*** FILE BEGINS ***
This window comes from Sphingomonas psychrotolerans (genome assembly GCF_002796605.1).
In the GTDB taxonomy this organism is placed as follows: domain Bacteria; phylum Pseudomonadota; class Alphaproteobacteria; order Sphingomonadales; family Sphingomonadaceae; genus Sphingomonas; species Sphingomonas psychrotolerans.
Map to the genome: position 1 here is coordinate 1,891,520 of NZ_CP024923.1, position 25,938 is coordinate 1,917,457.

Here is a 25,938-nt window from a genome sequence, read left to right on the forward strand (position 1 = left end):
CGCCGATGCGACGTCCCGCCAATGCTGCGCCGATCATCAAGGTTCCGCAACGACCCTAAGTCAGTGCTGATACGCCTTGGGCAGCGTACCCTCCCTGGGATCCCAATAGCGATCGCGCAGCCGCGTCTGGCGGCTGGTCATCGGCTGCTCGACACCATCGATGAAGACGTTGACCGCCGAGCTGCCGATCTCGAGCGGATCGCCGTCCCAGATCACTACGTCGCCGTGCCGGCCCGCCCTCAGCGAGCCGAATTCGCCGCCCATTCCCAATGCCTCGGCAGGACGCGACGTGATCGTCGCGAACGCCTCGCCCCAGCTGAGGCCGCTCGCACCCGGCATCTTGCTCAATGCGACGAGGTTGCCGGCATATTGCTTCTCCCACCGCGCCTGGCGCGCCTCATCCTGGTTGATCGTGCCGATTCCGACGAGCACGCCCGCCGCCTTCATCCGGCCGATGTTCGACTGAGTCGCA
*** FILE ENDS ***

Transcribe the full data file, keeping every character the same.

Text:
This window comes from Sphingomonas psychrotolerans (genome assembly GCF_002796605.1).
In the GTDB taxonomy this organism is placed as follows: domain Bacteria; phylum Pseudomonadota; class Alphaproteobacteria; order Sphingomonadales; family Sphingomonadaceae; genus Sphingomonas; species Sphingomonas psychrotolerans.
Map to the genome: position 1 here is coordinate 1,891,520 of NZ_CP024923.1, position 25,938 is coordinate 1,917,457.

Here is a 25,938-nt window from a genome sequence, read left to right on the forward strand (position 1 = left end):
CGCCGATGCGACGTCCCGCCAATGCTGCGCCGATCATCAAGGTTCCGCAACGACCCTAAGTCAGTGCTGATACGCCTTGGGCAGCGTACCCTCCCTGGGATCCCAATAGCGATCGCGCAGCCGCGTCTGGCGGCTGGTCATCGGCTGCTCGACACCATCGATGAAGACGTTGACCGCCGAGCTGCCGATCTCGAGCGGATCGCCGTCCCAGATCACTACGTCGCCGTGCCGGCCCGCCCTCAGCGAGCCGAATTCGCCGCCCATTCCCAATGCCTCGGCAGGACGCGACGTGATCGTCGCGAACGCCTCGCCCCAGCTGAGGCCGCTCGCACCCGGCATCTTGCTCAATGCGACGAGGTTGCCGGCATATTGCTTCTCCCACCGCGCCTGGCGCGCCTCATCCTGGTTGATCGTGCCGATTCCGACGAGCACGCCCGCCGCCTTCATCCGGCCGATGTTCGACTGAGTCGCA